Hybrid Media and Hybrid Politics: Contesting Informational Uncertainty in Lebanon and Tunisia
This paper investigates the dynamic relationship between hybrid media and hybrid politics in Lebanon and Tunisia. While previous research on the media in hybrid regimes has mainly focused on regime strategies of restricting and manipulating public debate, our analysis moves beyond repression. We argue that the ambiguities of hybrid politics, which combines democratic and authoritarian elements, not only constrain independent and critical reporting but also open up opportunities for journalistic agencies. We draw on Schedler’s concept of informational uncertainty to capture the epistemological instability of hybrid regimes and the strategies of political actors to control public knowledge. Distinguishing between three dimensions of media hybridity - economic, cultural and technological - we show how the new hybrid media environment significantly increases the volatility of hybrid politics and informational uncertainty for political actors. Our empirical analysis is based on seventy-one semistructured interviews with journalists in Lebanon and Tunisia conducted between 2016 and 2019. The material reveals a broad range of strategies used by journalists who employ the internal contradictions of hybrid politics to pursue their own agenda. The comparison between Lebanon and Tunisia also highlights contextual conditions that enable, or limit, journalistic agency, such as clientelistic dependencies, economic resources, and civil society alliances.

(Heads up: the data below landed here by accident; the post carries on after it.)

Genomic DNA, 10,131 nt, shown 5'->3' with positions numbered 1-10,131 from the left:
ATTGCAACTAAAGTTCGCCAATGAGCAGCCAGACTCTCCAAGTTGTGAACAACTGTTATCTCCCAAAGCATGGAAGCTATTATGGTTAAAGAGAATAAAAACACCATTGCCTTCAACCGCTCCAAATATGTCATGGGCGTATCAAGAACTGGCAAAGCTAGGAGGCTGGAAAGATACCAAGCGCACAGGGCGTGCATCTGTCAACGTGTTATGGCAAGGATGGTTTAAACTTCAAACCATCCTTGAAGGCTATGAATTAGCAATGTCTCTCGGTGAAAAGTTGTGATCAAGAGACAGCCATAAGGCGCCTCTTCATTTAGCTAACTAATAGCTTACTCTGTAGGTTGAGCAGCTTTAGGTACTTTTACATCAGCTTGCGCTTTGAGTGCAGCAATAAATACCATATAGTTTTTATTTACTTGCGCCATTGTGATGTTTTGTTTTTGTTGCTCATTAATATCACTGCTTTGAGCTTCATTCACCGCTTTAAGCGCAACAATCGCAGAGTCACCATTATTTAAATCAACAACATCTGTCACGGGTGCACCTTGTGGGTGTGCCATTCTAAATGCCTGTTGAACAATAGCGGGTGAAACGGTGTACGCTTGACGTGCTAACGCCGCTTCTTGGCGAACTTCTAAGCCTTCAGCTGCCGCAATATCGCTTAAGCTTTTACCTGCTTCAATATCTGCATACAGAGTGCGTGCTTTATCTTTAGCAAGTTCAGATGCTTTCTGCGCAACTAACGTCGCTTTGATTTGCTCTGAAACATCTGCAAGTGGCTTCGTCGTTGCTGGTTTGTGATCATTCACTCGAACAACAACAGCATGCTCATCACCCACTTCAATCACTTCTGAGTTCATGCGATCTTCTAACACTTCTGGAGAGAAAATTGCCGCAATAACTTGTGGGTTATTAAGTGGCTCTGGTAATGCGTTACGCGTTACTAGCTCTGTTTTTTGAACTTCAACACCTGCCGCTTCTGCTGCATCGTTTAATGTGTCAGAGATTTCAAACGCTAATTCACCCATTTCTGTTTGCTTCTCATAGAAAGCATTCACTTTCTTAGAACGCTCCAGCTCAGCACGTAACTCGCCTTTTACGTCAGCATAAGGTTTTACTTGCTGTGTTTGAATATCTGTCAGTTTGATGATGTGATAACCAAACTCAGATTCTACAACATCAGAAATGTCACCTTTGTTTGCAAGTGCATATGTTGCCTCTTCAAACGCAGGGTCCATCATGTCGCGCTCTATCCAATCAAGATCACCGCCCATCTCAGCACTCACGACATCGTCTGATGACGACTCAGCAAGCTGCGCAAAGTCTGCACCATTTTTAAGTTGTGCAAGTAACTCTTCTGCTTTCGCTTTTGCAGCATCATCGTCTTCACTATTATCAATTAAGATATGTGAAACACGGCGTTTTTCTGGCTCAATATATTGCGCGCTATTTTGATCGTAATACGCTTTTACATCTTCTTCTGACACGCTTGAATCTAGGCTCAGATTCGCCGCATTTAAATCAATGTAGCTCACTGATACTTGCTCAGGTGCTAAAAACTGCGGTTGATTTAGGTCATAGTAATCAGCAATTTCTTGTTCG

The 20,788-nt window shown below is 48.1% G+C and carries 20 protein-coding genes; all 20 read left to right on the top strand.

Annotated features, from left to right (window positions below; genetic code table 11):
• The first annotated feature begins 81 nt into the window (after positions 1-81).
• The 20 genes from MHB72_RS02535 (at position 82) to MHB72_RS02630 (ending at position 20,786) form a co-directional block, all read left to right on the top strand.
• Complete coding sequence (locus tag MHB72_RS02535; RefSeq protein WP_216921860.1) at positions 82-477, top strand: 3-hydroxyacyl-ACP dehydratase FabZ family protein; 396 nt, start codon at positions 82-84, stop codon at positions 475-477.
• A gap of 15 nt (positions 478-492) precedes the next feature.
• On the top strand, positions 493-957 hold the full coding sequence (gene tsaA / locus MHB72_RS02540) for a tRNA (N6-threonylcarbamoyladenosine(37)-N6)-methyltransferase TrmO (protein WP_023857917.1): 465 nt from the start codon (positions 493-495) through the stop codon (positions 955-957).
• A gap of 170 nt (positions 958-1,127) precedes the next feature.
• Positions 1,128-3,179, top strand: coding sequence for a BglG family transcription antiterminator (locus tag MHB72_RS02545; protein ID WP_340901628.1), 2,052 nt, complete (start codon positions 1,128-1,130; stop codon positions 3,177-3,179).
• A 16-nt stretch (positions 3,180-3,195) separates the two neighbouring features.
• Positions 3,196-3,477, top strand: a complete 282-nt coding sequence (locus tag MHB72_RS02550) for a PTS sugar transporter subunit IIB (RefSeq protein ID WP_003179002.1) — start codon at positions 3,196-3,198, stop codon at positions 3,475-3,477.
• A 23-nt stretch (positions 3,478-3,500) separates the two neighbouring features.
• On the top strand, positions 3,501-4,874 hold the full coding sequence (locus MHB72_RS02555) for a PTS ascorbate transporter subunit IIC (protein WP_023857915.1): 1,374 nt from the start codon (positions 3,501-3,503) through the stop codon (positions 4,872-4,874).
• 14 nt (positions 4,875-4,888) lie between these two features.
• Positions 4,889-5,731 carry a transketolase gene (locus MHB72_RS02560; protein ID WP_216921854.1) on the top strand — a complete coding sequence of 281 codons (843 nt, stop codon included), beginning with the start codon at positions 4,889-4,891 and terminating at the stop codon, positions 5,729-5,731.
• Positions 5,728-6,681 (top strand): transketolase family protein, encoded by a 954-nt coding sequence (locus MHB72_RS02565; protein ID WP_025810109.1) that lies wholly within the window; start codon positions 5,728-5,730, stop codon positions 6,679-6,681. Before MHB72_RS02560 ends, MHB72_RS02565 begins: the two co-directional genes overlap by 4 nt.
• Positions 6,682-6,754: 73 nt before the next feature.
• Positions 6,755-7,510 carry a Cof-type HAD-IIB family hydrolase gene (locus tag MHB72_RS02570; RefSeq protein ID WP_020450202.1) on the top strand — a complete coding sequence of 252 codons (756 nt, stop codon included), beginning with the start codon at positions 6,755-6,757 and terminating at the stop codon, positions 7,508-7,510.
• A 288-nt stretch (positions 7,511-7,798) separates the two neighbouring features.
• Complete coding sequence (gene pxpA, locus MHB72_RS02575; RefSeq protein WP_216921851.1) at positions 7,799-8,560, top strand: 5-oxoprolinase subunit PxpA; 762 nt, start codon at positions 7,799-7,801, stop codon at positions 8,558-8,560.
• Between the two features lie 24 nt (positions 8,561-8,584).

The International Journal of Press/Politics